I have a close friend who once said she doesn’t have a “thing” that she was skilled at and passionate about. This idea of being a blank canvas deeply concerned her and made her feel as though she wasn’t interesting. (For the record, I completely disagree with her on all counts.) But the idea of having a “thing” or not having a “thing” is an interesting one. We do it a lot when we’re constructing or describing a character, because it makes things easier. Hermione Granger is an academic and a bookworm. Harry Potter loves Quidditch. And Ron Weasley… is the blank canvas, which is something he struggles with throughout the Harry Potter series.
Not only do we do this in fiction, but we do it a lot when we’re talking about real people in our lives. Friends’ parents conceptualize me as a writer and my relatives see me as the family bookworm. When I’m describing my childhood best friend, I say first that she’s an artist. My brother? A musician. My college roommate? A biologist. All these things are true, sure, but maybe it’s a little bit reductive to constantly rely on this kind of shorthand. We want to boil other people down into whatever we think is their quintessence, because it’s so much easier to digest the idea of a person, right? (Not the actual person. That is what we would call wildly unhelpful.) But is what you do what you truly are? I don’t know. It’s tempting to think that way and Isla certainly does. By not having a passion or hobby or career she can point to and say is hers, she’s incapable of measuring her own worth and I don’t know if she would feel this way if we weren’t a society that says the yardstick of selfhood is made up of one’s singular passion in life.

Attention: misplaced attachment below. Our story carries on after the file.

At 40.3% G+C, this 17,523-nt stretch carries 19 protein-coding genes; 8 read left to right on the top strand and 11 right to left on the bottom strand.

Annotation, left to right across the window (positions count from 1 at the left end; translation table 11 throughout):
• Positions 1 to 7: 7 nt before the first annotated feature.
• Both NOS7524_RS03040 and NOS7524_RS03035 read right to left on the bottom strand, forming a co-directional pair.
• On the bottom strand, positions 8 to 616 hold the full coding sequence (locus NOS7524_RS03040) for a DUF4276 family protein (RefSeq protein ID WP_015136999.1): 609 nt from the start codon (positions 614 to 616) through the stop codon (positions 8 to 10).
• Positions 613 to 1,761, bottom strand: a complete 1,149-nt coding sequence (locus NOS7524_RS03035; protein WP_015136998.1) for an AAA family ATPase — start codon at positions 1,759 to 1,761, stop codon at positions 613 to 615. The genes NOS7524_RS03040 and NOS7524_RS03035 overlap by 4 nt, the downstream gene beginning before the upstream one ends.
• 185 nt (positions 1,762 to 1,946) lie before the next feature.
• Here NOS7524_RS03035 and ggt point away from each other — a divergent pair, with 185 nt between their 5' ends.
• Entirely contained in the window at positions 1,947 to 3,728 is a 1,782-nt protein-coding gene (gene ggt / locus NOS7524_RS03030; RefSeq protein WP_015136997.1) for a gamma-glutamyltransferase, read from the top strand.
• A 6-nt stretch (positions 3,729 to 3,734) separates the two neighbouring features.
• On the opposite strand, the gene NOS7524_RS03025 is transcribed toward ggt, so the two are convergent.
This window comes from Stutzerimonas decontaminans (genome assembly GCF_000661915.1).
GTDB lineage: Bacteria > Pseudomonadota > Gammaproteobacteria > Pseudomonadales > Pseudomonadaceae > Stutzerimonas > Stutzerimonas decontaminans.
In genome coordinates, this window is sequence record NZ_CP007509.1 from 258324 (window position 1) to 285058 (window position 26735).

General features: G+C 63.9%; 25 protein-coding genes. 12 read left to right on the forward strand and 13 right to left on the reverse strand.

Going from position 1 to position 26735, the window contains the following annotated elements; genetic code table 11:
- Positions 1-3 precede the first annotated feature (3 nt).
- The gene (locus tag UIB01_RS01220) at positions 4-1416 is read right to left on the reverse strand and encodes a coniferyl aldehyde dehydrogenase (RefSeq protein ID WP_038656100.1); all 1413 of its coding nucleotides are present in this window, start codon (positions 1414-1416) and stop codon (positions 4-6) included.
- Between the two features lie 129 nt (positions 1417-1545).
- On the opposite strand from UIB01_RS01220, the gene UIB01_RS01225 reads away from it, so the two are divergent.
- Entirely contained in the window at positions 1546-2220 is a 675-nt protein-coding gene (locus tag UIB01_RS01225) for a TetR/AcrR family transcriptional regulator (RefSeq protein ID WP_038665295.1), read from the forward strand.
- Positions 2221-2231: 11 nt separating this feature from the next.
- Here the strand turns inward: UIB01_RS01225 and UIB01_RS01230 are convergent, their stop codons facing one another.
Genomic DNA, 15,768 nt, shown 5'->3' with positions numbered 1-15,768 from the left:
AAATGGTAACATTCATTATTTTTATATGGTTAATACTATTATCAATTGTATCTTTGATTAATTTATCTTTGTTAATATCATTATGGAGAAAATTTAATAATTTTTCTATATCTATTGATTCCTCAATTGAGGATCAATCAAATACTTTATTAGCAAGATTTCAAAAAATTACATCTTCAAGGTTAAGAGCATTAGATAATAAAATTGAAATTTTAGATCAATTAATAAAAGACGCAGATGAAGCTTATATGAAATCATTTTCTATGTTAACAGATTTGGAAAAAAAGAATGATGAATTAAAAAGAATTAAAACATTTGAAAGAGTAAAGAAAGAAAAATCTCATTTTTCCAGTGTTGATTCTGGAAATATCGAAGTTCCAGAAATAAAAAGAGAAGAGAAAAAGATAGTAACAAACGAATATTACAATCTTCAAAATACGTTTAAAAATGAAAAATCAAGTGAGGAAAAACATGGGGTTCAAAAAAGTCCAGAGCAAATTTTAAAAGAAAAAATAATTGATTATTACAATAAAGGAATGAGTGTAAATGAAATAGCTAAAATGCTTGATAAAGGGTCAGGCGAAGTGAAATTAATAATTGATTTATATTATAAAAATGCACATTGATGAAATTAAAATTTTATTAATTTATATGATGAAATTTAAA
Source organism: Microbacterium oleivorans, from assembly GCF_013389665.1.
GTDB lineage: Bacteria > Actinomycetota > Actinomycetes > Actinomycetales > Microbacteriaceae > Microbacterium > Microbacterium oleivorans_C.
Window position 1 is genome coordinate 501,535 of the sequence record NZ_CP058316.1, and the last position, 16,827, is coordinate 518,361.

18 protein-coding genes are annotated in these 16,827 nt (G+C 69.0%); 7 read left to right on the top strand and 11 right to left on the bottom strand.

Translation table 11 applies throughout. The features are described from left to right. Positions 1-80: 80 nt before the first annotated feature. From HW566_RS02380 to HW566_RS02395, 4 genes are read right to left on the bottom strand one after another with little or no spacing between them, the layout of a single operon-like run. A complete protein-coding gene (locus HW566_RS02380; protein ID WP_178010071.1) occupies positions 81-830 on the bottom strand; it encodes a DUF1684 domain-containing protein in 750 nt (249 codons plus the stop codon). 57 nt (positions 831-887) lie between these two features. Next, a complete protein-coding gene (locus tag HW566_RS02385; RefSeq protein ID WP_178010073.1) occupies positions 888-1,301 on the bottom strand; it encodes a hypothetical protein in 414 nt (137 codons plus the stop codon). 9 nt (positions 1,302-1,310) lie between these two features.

“I can’t stop thinking about risk.”
Out of all the lines in this book, this one struck me the hardest. Strangely random? Maybe. But ever since I turned 25 last April, life has been upsettingly awful and as the awfulness has continued to snowball since spring, I’ve become the kind of person who spends a lot of her time wallowing. I’m in the dark and twisty place and it’s made me all kinds of numb and quagmired.